They helped my buy a paper boat full of flowers, offerings for the river. Then we made our way to the banks. First the husband, and then his wife and I removed any extra clothing and entered the water. We dunked ourselves completely three times before scrambling out to complete the ritual by offering our flowers and camphor. I lit my incense and set my boat a-sail on the river.

We walked back to the camp, stopping to have our foreheads marked with sandal by a brahmin on the way. They invited me back to their tent for chai, which I took them up on. Then I went and climbed into bed in my little tent.

I was awakened by that morning’s hostess coming to my tent around 11:30, taking my guitar and beckoning me to come and play. This time I played for just the women, who sat around me, clapping and smiling as I sleepily rose to the task.

That night a large number of people joined the camp in honor of the full moon: an auspicious day for bathing in the Sangam. They were cooking special food, including a kind of bread which might not appeal to the squeamish: it is made by heating up the dried dung of the omni-present water buffaloes and then placing the balls of dough directly into the resulting coals.

the three cousins

the three cousins

guru by the dung fire

guru by the dung fire

Around the fire, I struck up a conversation with a man from Bangalore who had joined our camp. His brother lives in Dallas and he had worked in Syracuse for some time, so we chatted about New York and south India and myriad other topics.

After dinner I went straight to bed, unsure whether I would join the groups going to bathe on the full moon morning the next day.

Though exhausted, I did end up getting up and joining Guru, the man from Bangalore, and his father and friend who were going with Ambuj’s father to bathe that morning. We walked to the river, the streets swollen with pilgrims buying flowers and coconuts as offerings along the way or plastic bottles to fill with the holy water from the Sangam.

We took turns getting into the water, watching the sun rise above the throngs of people there in various states of undress, making their offerings, dunking themselves in the cleansing confluence.

That morning the five of us went on a walking tour of mandirs or temples around the kumbh camp area. Guru’s father is a small man, only one year older than my own father, though he certainly looks older. Still, he was a stout walker and has traveled in many countries.

the ganga

the ganga

me by the river as we drank a chai

me by the river as we drank a chai

prasanth - guru's friend

prasanth – guru’s friend

guru smoking

guru smoking

our leader - ambuj's dad

our leader – ambuj’s dad aka mr. sangam

the confluence - sangam

the confluence – sangam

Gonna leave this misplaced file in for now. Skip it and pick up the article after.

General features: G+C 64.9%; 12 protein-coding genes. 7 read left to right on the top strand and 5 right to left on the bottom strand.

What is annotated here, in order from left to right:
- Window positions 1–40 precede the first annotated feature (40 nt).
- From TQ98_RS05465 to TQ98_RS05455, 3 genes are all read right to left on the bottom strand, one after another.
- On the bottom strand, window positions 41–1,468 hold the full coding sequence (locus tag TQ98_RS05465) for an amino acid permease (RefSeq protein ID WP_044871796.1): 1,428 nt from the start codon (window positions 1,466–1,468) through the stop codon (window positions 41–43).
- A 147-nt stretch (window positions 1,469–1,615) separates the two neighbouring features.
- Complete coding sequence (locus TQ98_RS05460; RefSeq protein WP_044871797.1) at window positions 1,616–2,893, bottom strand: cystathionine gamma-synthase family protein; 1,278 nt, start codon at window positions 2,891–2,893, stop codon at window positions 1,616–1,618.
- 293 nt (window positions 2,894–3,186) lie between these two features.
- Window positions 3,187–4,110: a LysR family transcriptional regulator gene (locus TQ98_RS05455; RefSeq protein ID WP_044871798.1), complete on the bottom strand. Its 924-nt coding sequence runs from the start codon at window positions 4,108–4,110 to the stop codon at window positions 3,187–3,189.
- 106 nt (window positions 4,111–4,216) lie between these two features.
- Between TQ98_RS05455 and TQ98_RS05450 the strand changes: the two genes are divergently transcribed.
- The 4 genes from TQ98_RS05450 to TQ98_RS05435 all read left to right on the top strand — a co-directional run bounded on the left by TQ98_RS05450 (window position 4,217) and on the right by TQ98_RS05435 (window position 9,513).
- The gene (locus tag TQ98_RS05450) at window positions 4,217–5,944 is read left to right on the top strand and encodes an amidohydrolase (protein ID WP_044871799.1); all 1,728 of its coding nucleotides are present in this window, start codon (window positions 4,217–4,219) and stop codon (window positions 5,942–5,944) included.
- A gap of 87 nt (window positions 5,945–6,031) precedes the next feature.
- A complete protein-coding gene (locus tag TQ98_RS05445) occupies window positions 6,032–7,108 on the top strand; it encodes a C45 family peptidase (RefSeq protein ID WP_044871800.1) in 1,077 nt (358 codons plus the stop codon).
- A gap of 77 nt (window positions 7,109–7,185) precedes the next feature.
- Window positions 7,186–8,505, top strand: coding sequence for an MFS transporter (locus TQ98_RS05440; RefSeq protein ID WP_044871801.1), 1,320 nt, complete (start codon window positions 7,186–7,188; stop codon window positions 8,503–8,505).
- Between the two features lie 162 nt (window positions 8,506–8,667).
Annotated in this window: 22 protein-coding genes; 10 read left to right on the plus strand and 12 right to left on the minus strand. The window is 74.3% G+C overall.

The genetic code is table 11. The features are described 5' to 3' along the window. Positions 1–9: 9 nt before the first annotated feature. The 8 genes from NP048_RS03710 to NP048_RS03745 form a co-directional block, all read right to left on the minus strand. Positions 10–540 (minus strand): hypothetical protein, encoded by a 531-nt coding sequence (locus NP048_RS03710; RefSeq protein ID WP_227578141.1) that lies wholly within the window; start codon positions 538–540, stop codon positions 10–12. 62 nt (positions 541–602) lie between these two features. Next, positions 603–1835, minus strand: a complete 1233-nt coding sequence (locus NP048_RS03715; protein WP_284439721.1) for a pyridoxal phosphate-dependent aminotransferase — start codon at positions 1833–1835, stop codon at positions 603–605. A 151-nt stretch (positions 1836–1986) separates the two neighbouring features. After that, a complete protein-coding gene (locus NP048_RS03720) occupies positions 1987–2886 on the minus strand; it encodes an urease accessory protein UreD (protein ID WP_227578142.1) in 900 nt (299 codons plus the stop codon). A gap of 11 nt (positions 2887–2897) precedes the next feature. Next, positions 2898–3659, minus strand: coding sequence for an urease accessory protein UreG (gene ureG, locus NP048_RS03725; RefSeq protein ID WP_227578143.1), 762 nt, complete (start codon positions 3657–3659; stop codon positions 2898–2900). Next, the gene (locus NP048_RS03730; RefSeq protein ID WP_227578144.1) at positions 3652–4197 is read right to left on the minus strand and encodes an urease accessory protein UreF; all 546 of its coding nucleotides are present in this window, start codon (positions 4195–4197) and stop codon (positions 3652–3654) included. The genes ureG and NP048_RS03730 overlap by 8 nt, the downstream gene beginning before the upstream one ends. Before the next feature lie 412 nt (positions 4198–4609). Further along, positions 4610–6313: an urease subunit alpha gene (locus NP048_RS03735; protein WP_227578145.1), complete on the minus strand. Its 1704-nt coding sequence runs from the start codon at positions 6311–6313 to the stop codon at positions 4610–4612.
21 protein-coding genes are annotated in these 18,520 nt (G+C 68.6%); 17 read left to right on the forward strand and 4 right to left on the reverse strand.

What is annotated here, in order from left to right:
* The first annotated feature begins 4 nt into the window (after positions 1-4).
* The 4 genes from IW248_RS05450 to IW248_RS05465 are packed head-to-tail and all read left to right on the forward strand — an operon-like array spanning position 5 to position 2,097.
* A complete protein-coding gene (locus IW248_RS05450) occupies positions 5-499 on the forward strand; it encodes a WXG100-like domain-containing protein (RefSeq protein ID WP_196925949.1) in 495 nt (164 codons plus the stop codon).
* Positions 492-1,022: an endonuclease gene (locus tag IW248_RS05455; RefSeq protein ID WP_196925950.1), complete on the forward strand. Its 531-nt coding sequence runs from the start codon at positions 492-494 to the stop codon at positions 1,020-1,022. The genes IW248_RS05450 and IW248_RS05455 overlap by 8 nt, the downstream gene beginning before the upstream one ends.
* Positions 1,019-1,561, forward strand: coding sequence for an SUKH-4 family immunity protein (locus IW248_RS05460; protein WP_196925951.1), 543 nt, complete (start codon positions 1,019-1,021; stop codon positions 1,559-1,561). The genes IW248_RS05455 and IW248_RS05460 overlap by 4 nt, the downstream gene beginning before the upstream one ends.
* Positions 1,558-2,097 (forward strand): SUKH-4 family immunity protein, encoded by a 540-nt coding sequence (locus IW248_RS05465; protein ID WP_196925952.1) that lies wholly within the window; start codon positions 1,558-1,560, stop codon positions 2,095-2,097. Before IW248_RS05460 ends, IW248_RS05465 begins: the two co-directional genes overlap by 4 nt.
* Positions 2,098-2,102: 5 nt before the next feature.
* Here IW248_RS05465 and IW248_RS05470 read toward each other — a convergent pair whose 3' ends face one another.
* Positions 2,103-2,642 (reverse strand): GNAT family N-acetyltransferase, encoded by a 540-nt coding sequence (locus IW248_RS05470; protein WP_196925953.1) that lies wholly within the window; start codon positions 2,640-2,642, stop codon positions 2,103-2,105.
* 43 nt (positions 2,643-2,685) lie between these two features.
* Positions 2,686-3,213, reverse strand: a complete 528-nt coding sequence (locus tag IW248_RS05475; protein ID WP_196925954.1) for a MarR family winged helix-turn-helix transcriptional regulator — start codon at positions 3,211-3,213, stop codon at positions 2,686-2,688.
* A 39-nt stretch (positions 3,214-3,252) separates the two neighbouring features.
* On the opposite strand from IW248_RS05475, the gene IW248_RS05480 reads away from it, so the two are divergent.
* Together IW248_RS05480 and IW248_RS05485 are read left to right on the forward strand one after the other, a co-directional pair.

we walked into allahabad for lunch and took a nice boat tour on the yammuna, rowing up toward the sangam where the bathing was in full swing.

the kumbh near the camp

the kumbh near the camp

the kids of our camp

the kids of our camp

the fort in allahabad

the fort in allahabad

the bathers at the sangam

the bathers at the sangam

from the boat

from the boat

one of the temples near the river

one of the temples near the river

carnival near the kumbh

carnival near the kumbh

tiny car rally - carnival kumbh

tiny car rally – carnival kumbh

the story of the churning of the sea of milk - resulting in the amrita, the source of the sacred rivers when some drops of the elixer of life was spilled

the story of the churning of the sea of milk – resulting in the amrita, the source of the sacred rivers when some drops of the elixer of life was spilled

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my companions

my companions

me n mr. sangam

me n mr. sangam

saraswati ghat

saraswati ghat

we got back to the kumbh around nightfall and i took my first and only shower of the kumbh. the moon hung full and ripe over the confluence and i went with guru and prasanth to visit a baba – a saddhu who had a small tent near our camp. he was surrounded by many followers, all indian men but myself. he was cooking food and making a chillum as a man played the drums and another man sang.

that night i went to bed early as i planned to leave with guru et al the next day for chitrakoot and then on to varanasi.

chitrakoot

chitrakoot

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we bathed in the river here

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swamiji – guru’s dad looking serene

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monkey lounging in the shade

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above the river

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guru and prasanth

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monkey looking peaceful

though the bath in the river was refreshing, the town itself was full of cheap goods and indian pilgrims and really not appealing. we went to another pilgrimage spot not far away where the godavary river begins in a cave. we got food from nearby – some of the worst food of the trip and we were all feeling very disheartened by the crowd and the general feeling of the place. we went to one other place where there was a hanuman temple up the mountain, but the crowd was so strong and the stairs so daunting that prasanth and i opted to have a chai instead and wait for guru, swami (or papa-ji, as I called him) and mr. sangam to return from the climb.

that was our last stop and we were all out of sorts after the trying day. i had hoped we might find a nice restaurant, perhaps one with a toilet, but we ended up driving around chitrakoot town and ultimately resorting to a pay toilet and having a quick chai before getting in the car and heading back to allahabad.

as we drove i played some music from my iphone which led to everyone wanting to watch the video from my last concert. then mr. sangam asked if i could play the guitar as we drove, which i thought of as an interesting challenge, since it was too dark to see the strings and the road was not the smoothest.

in the end, it worked nicely and was good practice. perhaps i’ll take up playing in the dark!

i managed to catch some sleep before we got to allahabad for dinner around midnight. mr. sangam took us to a place he knew and the food was delicious and plentiful and made up for the watery tepid dal we’d grudgingly eaten that afternoon.

then it was time to hit the road again, this time, finally, for varanasi. i curled up on the back seat and was out in a moment.

next thing i knew, we were in varanasi and it was time to say goodbye to our driver and mr. sangam.

ok – i have more to tell about varanasi etc, but i think it is too much for one blog, so more to come!

love and miss,

kira